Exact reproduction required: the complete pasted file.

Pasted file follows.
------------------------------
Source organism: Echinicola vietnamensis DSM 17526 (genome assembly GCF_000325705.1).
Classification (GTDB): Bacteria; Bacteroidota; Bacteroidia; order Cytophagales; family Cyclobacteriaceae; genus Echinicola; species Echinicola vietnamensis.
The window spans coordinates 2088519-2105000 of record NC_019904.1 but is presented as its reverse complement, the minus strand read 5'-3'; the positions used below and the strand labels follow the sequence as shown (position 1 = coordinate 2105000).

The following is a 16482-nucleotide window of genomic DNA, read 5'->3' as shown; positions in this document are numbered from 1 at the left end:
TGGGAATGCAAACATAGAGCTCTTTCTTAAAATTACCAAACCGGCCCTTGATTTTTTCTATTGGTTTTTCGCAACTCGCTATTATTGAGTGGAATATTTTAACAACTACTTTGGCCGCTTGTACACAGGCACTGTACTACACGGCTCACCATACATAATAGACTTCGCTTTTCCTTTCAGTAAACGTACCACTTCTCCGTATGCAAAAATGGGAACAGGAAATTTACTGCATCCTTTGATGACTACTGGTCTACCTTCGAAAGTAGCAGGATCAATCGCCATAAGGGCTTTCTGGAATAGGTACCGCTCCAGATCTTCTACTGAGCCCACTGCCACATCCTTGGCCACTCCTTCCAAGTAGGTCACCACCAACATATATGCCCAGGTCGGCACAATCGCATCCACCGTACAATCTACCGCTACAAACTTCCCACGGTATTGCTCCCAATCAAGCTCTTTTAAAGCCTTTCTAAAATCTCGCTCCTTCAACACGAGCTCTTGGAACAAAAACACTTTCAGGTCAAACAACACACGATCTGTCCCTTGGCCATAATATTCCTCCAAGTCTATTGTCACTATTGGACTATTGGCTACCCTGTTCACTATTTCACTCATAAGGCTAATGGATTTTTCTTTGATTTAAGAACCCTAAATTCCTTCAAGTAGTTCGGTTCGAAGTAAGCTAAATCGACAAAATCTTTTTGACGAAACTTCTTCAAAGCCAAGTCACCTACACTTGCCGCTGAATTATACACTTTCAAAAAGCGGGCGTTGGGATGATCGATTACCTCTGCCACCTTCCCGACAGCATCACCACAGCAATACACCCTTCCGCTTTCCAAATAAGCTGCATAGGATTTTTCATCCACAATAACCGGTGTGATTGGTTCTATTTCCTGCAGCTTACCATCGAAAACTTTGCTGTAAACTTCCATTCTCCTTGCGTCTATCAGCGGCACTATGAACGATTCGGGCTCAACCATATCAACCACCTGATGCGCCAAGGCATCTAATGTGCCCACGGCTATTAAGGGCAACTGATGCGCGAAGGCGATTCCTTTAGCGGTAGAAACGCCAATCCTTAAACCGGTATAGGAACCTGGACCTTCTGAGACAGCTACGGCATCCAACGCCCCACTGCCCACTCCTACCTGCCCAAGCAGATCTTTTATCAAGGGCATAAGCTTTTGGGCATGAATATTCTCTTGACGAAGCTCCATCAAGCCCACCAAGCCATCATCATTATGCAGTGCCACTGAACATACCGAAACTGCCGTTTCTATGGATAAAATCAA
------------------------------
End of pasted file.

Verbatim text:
Source organism: Echinicola vietnamensis DSM 17526 (genome assembly GCF_000325705.1).
Classification (GTDB): Bacteria; Bacteroidota; Bacteroidia; order Cytophagales; family Cyclobacteriaceae; genus Echinicola; species Echinicola vietnamensis.
The window spans coordinates 2088519-2105000 of record NC_019904.1 but is presented as its reverse complement, the minus strand read 5'-3'; the positions used below and the strand labels follow the sequence as shown (position 1 = coordinate 2105000).

The following is a 16482-nucleotide window of genomic DNA, read 5'->3' as shown; positions in this document are numbered from 1 at the left end:
TGGGAATGCAAACATAGAGCTCTTTCTTAAAATTACCAAACCGGCCCTTGATTTTTTCTATTGGTTTTTCGCAACTCGCTATTATTGAGTGGAATATTTTAACAACTACTTTGGCCGCTTGTACACAGGCACTGTACTACACGGCTCACCATACATAATAGACTTCGCTTTTCCTTTCAGTAAACGTACCACTTCTCCGTATGCAAAAATGGGAACAGGAAATTTACTGCATCCTTTGATGACTACTGGTCTACCTTCGAAAGTAGCAGGATCAATCGCCATAAGGGCTTTCTGGAATAGGTACCGCTCCAGATCTTCTACTGAGCCCACTGCCACATCCTTGGCCACTCCTTCCAAGTAGGTCACCACCAACATATATGCCCAGGTCGGCACAATCGCATCCACCGTACAATCTACCGCTACAAACTTCCCACGGTATTGCTCCCAATCAAGCTCTTTTAAAGCCTTTCTAAAATCTCGCTCCTTCAACACGAGCTCTTGGAACAAAAACACTTTCAGGTCAAACAACACACGATCTGTCCCTTGGCCATAATATTCCTCCAAGTCTATTGTCACTATTGGACTATTGGCTACCCTGTTCACTATTTCACTCATAAGGCTAATGGATTTTTCTTTGATTTAAGAACCCTAAATTCCTTCAAGTAGTTCGGTTCGAAGTAAGCTAAATCGACAAAATCTTTTTGACGAAACTTCTTCAAAGCCAAGTCACCTACACTTGCCGCTGAATTATACACTTTCAAAAAGCGGGCGTTGGGATGATCGATTACCTCTGCCACCTTCCCGACAGCATCACCACAGCAATACACCCTTCCGCTTTCCAAATAAGCTGCATAGGATTTTTCATCCACAATAACCGGTGTGATTGGTTCTATTTCCTGCAGCTTACCATCGAAAACTTTGCTGTAAACTTCCATTCTCCTTGCGTCTATCAGCGGCACTATGAACGATTCGGGCTCAACCATATCAACCACCTGATGCGCCAAGGCATCTAATGTGCCCACGGCTATTAAGGGCAACTGATGCGCGAAGGCGATTCCTTTAGCGGTAGAAACGCCAATCCTTAAACCGGTATAGGAACCTGGACCTTCTGAGACAGCTACGGCATCCAACGCCCCACTGCCCACTCCTACCTGCCCAAGCAGATCTTTTATCAAGGGCATAAGCTTTTGGGCATGAATATTCTCTTGACGAAGCTCCATCAAGCCCACCAAGCCATCATCATTATGCAGTGCCACTGAACATACCGAAACTGCCGTTTCTATGGATAAAATCAA